Hurricane Hermine may have blown opening weekend at Richey Suncoast Theatre down the road a week, but it didn't dampen the performances or the enthusiasm of the cast and crew of Dirty Rotten Scoundrels, the musical comedy about charming con men and the ladies they charm, playing weekends through Sept. 25.
As performed by the amazing cast at RST in New Port Richey, it's 2 1/2 hours of laughs, surprises, singing, dancing and Mark Anthony Jelks' sweet little orchestra that keeps everything moving.
Director Emily Nettin's stellar lineup was in perfect form for the belated "family and friends" final dress rehearsal on Sunday that, for the most part, looked and sounded as sharp as it would at the end of a three-week run. This show requires six top-notch singer-actors, as well as a sizable ensemble to do multiple roles, and this show attracted the best of the bay to do them.
That's what happens when a theater chooses shows that actors want to be in, and RST has scheduled a bunch of them over the past couple of seasons — Spamalot, Young Frankenstein, The Drowsy Chaperone, Urinetown — that have helped the theater build a full bench of outstanding performers to audition, including professionals and several who could be if they so choose.
Almost stealing the show is Patrick Moran as Freddy Benson, the low-level gigolo who yearns for Great Big Stuff like his new friend and mentor, the suave and successful Lawrence Jameson, played with smooth irony by the always wonderful Michael McGuigan. Both these roles require perfect timing, where pauses can mean everything, and they both have those down pat.
Moran's high-energy physical humor combined with his innocent baby face create a Freddy who can go from winsome to wicked on the turn of a dime. McGuigan's Lawrence is unfailingly charming and resourceful, always one step ahead of everyone else … until he isn't.
David Bethards is marvelous as Andre Thibault, Lawrence's faithful sidekick with a captivating French accent, which, by the way, he maintains throughout the show. Watch for Bethards's dance moves; for someone so, um, substantially built, he is as light and graceful as a swan.
The men are wonderfully matched by three of the bay area's top females. The gorgeous Victoria Stinnett makes Muriel Eubanks, a wealthy, but naive do-gooder, irresistible, even as she maddeningly falls for Lawrence's transparently phony royalty routine. After all, What Was a Woman to Do? she melodramatically sings as she sheds her jewels to save Lawrence's hypothetical kingdom.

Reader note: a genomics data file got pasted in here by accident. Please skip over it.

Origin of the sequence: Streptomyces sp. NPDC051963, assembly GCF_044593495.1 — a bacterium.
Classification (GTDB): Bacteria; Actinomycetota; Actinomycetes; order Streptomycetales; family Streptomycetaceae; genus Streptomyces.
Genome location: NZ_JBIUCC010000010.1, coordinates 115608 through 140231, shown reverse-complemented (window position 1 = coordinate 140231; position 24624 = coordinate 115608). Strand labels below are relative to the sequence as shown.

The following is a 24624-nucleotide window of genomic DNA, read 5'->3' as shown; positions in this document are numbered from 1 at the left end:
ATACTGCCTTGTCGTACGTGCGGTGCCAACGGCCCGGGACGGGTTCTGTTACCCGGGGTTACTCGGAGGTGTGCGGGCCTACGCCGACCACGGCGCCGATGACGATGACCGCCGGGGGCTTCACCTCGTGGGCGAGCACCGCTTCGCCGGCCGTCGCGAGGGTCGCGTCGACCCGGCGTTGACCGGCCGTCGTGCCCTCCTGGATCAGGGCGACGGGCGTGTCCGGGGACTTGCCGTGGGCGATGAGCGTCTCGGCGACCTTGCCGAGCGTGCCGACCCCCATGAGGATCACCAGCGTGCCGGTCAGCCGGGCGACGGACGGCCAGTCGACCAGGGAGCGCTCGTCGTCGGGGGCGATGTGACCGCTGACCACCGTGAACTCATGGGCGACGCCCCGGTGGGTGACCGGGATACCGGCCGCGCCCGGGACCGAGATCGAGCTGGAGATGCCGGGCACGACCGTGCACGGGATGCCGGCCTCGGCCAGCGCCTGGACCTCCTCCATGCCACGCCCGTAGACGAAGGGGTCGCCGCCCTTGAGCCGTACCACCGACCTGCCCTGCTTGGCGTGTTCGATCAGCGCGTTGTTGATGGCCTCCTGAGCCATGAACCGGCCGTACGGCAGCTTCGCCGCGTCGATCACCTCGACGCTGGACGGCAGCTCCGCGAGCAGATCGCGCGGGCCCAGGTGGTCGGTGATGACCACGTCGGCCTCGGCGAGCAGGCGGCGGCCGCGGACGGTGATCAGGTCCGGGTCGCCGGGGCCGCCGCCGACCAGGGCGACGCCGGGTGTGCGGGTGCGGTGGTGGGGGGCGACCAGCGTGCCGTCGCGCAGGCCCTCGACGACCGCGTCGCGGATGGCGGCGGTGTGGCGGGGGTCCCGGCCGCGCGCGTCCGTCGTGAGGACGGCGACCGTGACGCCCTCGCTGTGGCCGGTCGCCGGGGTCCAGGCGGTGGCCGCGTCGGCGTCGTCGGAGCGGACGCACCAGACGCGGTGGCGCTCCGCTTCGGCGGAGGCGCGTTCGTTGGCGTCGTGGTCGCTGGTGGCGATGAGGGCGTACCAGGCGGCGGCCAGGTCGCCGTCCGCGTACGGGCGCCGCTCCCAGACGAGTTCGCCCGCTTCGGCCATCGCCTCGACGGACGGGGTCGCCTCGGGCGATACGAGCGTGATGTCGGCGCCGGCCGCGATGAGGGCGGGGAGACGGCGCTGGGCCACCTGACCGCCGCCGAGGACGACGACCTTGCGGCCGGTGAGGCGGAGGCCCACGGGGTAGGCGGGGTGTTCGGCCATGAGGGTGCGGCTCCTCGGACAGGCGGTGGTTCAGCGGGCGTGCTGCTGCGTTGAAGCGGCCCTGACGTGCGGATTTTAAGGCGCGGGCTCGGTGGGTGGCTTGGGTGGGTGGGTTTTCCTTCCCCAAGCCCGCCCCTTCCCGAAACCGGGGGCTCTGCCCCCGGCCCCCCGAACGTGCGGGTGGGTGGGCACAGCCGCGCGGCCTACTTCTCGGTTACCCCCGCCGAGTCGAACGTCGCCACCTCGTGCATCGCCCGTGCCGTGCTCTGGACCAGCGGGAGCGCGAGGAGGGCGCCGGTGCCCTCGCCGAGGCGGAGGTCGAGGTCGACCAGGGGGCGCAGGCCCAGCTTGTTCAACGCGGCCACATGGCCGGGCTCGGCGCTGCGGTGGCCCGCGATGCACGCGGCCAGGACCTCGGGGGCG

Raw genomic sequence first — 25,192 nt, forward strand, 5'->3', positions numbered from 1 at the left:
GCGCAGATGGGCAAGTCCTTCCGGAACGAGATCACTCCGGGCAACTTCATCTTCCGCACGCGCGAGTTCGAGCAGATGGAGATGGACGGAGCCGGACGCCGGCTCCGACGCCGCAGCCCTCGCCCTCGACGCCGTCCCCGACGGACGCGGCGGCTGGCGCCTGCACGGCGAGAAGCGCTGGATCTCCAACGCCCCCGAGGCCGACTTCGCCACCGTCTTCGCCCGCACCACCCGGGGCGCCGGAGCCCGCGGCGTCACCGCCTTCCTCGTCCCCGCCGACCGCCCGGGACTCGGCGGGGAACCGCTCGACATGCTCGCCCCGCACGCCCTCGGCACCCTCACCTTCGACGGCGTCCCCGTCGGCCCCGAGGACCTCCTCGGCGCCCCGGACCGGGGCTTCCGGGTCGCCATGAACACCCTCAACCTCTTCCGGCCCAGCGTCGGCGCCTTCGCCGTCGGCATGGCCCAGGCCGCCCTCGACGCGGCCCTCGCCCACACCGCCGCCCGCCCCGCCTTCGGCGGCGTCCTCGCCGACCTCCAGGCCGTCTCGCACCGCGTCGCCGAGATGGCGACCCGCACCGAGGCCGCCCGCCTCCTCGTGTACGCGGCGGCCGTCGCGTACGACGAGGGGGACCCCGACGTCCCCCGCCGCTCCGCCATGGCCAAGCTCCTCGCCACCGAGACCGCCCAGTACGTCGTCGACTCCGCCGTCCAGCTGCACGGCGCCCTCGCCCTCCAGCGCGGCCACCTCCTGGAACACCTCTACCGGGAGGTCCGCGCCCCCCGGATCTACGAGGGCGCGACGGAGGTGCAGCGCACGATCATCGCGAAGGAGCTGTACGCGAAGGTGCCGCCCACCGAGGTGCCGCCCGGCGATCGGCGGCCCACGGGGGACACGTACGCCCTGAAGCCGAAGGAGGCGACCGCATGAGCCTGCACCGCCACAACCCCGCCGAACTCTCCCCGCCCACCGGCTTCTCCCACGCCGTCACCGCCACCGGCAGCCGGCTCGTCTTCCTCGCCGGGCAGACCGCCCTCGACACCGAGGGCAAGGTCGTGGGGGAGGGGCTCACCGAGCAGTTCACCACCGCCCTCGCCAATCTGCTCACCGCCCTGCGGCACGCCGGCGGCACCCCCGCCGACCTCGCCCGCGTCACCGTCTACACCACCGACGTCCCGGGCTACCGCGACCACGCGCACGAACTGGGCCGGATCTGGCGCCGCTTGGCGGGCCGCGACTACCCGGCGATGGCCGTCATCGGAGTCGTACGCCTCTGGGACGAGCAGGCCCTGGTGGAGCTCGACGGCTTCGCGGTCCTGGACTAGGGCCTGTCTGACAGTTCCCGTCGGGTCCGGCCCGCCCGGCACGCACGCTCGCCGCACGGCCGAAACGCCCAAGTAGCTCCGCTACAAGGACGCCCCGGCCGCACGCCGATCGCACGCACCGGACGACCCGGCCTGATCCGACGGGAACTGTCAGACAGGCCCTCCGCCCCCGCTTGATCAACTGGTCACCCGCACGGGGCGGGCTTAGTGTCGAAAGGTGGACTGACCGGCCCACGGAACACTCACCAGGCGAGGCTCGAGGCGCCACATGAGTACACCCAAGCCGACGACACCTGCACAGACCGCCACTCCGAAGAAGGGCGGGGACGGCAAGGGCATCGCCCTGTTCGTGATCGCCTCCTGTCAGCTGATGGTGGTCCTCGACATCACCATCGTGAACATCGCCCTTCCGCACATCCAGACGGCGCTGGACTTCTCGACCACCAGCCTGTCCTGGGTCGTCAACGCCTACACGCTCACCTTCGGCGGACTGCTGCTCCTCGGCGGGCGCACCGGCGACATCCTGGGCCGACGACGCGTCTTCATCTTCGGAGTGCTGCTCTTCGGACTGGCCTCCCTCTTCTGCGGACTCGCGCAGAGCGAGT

Suzanne Meck nails the rowdy Jolene Oakes, a big-haired oil heiress from Oklahoma who is determined to marry the marriage-averse Lawrence. Meck's Oklahoma twang, skin-tight jeans, well-worn cowboy boots and fringed jacket (tip of the hat to costume designer Katherine Rivera) bring the wide-open spaces right into Lawrence's elegant chateau (hat tip to set designer Dan McConaghy and crew).
The slender, beautiful Janine Paradiso makes a perfect Christine Colgate, "The American Soap Queen" who arrives on the scene just as Lawrence and Freddy have reached an impasse over who should have exclusive swindling rights of Beaumont de Sur women. So the two make a bet: The first one to con the soap heiress out of $50,000 wins — and the other must leave town.
That's when the real twists and turns start. Listen carefully; writers David Yazbek and Jeffrey Lane wrote some clever, funny lines and astute cultural references (note Freddy's favorite comic book, too) that are worth hearing and trying to remember.
A special shout-out to the 10-member ensemble, which sings and dances its way through playing house staff, casino patrons, sailors and a chorus line, with quick-changes in costume and attitude suitable for each role. Watch especially for RST veteran Mark Lewis as Gerard and newcomer Adam Sieber as the Coupier, who seem to be everywhere at once. And kudos to Brendan Boniol, who stepped in at the last minute to do a fine job operating the sound board when the original operator was suddenly taken ill.
Word to the wise: Don't leave when the you think the musical has ended; there are one, two or three more twists coming, and you don't want to miss them.